Best Practices in Writing Instruction, Third Edition

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Steve Graham, Charles A. MacArthur, Michael A. Hebert
Guilford Publications, Dec 26, 2018 - Education - 416 pages
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Well established as a definitive text--and now revised and updated with eight new chapters--this book translates cutting-edge research into effective guidelines for teaching writing in grades K–12. Illustrated with vivid classroom examples, the book identifies the components of a complete, high-quality writing program. Leading experts provide strategies for teaching narrative and argumentative writing; using digital tools; helping students improve specific skills, from handwriting and spelling to sentence construction; teaching evaluation and revision; connecting reading and writing instruction; teaching vulnerable populations; using assessment to inform instruction; and more.
New to This Edition
*Chapters on new topics: setting up the writing classroom and writing from informational source material.
*New chapters on core topics: narrative writing, handwriting and spelling, planning, assessment, special-needs learners, and English learners.
*Increased attention to reading–writing connections and using digital tools. 
*Incorporates the latest research and instructional procedures.
See also Handbook of Writing Research, Second Edition, edited by Charles A. MacArthur, Steve Graham, and Jill Fitzgerald, which provides a comprehensive overview of writing research that informs good practice.

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Part II Creating a Supportive Writing Environment
Part III Writing for Different Purposes
Part IV Teaching Writing

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About the author (2018)

Steve Graham, EdD, is the Warner Professor in the Division of Educational Leadership and Innovation at Mary Lou Fulton Teachers College, Arizona State University. He is also Research Professor in the Learning Science Institute at the Australian Catholic University in Brisbane. Dr. Graham is editor of the Journal of Educational Psychology. He has coedited several books, including Handbook of Writing Research, Second Edition; Handbook of Learning Disabilities, Second Edition; and Best Practices in Writing Instruction, Third Edition. He is the coauthor of three influential Carnegie Corporation reports: Writing Next, Writing to Read, and Informing Writing. Dr. Graham has received numerous awards, including the Sylvia Scribner Award from Division C of the American Educational Research Association (AERA), the Career Research Award from the Council for Exceptional Children (CEC), the Kauffman-Hallahan Distinguished Researcher Award from the CEC Division of Research, the Samuel A. Kirk Award from the CEC Division of Learning Disabilities, the Distinguished Researcher Award from the special education interest group of the AERA, and the Wiederholt Distinguished Lecturer Award from the Council of Learning Disabilities. He was elected to the Reading Hall of Fame in 2018 and is a fellow of AERA, Division 15 of the American Psychological Association, and the International Academy for Research in Learning Disabilities.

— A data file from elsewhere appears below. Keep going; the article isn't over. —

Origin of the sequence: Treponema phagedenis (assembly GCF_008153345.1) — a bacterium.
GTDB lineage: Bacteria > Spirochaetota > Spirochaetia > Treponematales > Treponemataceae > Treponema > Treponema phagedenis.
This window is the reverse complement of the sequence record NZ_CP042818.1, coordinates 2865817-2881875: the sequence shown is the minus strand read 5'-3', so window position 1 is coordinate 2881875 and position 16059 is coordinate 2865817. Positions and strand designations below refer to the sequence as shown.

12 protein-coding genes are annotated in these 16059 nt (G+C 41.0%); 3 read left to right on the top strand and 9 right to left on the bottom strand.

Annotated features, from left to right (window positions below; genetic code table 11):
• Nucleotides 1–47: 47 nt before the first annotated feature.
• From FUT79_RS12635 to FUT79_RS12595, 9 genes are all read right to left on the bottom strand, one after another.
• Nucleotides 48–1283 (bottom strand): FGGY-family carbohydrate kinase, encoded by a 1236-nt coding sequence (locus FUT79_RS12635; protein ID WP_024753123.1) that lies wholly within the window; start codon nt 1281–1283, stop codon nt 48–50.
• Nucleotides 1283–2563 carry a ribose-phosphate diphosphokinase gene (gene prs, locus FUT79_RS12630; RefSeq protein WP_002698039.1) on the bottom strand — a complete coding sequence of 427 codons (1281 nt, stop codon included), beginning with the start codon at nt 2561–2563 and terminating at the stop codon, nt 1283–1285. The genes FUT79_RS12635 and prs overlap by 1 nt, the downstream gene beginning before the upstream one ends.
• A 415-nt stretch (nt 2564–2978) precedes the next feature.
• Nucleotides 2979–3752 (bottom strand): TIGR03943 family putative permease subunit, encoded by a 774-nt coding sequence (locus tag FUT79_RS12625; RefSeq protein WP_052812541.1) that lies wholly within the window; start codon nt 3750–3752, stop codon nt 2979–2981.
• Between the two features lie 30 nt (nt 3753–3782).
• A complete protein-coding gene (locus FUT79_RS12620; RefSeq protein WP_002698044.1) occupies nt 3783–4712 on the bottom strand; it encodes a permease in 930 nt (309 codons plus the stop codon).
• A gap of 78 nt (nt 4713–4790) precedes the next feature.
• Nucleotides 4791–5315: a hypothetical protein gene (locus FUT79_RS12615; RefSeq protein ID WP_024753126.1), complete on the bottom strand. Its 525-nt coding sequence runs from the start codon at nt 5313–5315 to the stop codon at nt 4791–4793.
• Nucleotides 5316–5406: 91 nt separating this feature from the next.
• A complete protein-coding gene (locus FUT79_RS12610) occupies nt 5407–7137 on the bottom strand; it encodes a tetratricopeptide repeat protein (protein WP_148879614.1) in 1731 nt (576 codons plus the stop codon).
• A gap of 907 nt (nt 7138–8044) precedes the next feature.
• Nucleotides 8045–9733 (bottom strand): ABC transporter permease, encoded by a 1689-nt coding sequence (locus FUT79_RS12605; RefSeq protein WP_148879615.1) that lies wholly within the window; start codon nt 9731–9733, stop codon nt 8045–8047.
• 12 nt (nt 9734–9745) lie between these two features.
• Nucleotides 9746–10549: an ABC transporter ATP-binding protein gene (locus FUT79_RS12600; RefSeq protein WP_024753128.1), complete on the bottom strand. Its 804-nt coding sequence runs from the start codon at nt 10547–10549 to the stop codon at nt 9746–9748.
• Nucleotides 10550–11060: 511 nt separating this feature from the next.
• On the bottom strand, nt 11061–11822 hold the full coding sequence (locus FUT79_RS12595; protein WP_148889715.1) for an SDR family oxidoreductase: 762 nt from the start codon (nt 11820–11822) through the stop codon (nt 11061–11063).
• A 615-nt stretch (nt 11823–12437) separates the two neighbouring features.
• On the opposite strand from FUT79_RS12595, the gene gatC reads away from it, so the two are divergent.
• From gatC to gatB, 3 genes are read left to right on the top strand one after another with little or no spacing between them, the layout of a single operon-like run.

Charles A. MacArthur, PhD, is Professor of Special Education and Literacy in the School of Education at the University of Delaware. His major research interests include writing development and instruction for struggling writers, development of self-regulated strategies, adult literacy, and applications of technology to support reading and writing. Currently he is principal investigator of a research project evaluating a curriculum for college developmental writing courses based on self-regulated strategy instruction. He is coeditor of the Journal of Writing Research and serves on the editorial boards of several other journals. Dr. MacArthur has published over 100 articles and book chapters and coedited or coauthored several books, including Best Practices in Writing Instruction, Third Edition; Handbook of Writing Research, Second Edition; and Developing Strategic Writers through Genre Instruction.

Michael Hebert, PhD, is Associate Professor in the Department of Special Education and Communication Disorders at the University of Nebraska-Lincoln. His primary research interests include the development and testing of writing interventions for students with disabilities, examining the impacts of writing on reading outcomes, and writing assessment. He is the coauthor of two influential Carnegie Corporation reports: Writing to Read and Informing Writing. Dr. Hebert is currently the principal investigator of an Early Career Development and Mentoring grant from the National Center for Special Education Research, with his project focused on developing an informational text writing intervention for fourth-grade struggling writers. He was previously a fellow in the Experimental Education Research Training program supported by the Institute of Education Sciences. Dr. Hebert serves on the editorial board of the Journal of Educational Psychology.

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